I’m back, and I’m DMing…5th Edition D&D

So, it’s been an exciting few days for me. New shift at work, made some new friends, I find my blog has been up for a year now (which isn’t extremely depressing…), and I finally got to try D&D 5th edition in earnest. You guys ready for a long rambling story with no pay-off? Good! Let’s GO!

I had three players, and one of them had bought the latest starter set, so I was stuck running that. It was a perfect storm of mediocrity. Not the game itself (although….meh…), but it was 5 AM when we finally got rolling, I was buzzed (maybe a little drunk), and I had a whole group of newbies waiting eagerly for me to teach them a game I was only passingly familiar with.

Because I had nothing prepared, and was not familiar enough with the balance of the game to make stuff up, I decided to try the module included in the starter set. I usually do not like using modules because I find they make it hard for me to improvise, but I’d heard good things about it from my friends, and I’d watched a little bit of ProJared’s playthrough with his buds. So, I put on my best DM voice (which was weakened from an ill-advised attempt to sing Tenacious D a few hours previous)  and cracked open Lost Mines of Phandelver.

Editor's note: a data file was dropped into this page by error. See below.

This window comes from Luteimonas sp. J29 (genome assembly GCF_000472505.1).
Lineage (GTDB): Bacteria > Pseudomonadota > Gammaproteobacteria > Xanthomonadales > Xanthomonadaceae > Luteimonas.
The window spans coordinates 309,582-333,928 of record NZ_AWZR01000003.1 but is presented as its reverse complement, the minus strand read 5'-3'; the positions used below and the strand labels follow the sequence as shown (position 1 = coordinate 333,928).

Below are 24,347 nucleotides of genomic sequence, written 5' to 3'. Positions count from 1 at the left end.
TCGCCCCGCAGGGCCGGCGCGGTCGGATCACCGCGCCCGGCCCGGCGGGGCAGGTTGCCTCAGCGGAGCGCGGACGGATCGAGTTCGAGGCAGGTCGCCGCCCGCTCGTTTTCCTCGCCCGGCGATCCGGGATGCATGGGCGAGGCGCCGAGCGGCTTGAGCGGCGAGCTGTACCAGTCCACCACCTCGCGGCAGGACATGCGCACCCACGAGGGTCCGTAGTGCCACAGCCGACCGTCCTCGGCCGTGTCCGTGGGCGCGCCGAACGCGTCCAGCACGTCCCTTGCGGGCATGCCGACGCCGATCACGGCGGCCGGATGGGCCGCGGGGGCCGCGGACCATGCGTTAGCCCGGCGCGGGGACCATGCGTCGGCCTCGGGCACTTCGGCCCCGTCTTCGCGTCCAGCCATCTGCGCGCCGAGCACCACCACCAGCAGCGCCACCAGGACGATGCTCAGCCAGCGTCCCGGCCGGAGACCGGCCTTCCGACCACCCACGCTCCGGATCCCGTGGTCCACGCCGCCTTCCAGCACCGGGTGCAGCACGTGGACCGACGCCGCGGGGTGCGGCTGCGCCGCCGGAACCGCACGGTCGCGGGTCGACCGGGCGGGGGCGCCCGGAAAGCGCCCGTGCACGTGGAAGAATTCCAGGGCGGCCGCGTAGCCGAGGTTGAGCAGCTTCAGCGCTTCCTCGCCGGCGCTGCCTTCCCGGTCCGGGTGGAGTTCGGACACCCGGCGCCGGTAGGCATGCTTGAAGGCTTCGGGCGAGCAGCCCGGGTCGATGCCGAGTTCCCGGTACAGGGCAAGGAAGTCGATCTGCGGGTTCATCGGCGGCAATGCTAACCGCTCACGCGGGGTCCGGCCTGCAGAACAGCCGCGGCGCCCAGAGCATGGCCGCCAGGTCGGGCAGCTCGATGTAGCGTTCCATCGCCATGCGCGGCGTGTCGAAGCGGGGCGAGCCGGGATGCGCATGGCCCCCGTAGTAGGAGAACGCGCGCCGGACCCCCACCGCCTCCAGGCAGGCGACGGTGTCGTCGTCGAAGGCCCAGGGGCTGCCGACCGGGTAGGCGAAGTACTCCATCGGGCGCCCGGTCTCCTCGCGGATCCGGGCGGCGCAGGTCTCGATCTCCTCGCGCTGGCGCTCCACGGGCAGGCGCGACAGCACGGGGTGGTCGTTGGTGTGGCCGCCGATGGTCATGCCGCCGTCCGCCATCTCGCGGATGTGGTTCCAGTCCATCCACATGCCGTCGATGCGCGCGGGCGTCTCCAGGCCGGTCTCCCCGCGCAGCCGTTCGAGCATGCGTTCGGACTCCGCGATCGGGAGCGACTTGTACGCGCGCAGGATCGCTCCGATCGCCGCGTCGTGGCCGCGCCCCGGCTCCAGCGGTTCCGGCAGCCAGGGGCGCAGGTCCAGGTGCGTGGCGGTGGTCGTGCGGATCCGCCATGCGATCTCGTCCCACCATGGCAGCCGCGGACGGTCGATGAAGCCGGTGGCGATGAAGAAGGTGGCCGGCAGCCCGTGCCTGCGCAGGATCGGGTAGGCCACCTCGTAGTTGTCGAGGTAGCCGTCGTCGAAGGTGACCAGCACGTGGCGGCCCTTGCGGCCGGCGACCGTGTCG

At a glance, it looked like a really well structured adventure But I hadn’t the time nor the patience to read the whole thing. The pre-made characters that came with the starter set are tied to various places and NPCs, giving your characters a more immersing experience. Given the lateness of the hour, we only made it most of the way through the first dungeon, the Cragmaw Cave before everyone went to bed. Actually, we WOULD have had more time, but the players ended up killing all the goblins in the opening encounter, ignoring a non-scripted goblin that I added to get them to follow it, even so much as leaving them a trail of goblin blood to follow. Instead, they made it to town, rested for the night, delivered the goods they were escorting, and only then remembered that the two dead horses they’d found belonged to Gundren Rockseeker, their dwarven friend who hired them.

They doubled back, found the trail of blood, and followed it to the Cragmaw Hideout. They spooked a goblin guard by killing the other one, and then followed him inside, where he ran straight through the wolf kennel and up the natural chimney to Klarg’s lair. After taking out the wolves, Our halfling rogue and our dwarven cleric (Tealeaf and Thoradin, respectively) shimmied up the shoot to an encounter with Klarg, the bugbear “warlord”. The rest of us took the long way around,  getting a nice bath when the alerted goblins opened two sets of floodgates to try and wash us out of the cave. after a brief and fiery encounter, Klarg was dead, and so almost, was our halfling.

At this point. I figured we needed to go to bed. We called a break for the night, and resumed, sans one player who had an errand to run. I took over Thoradin for him.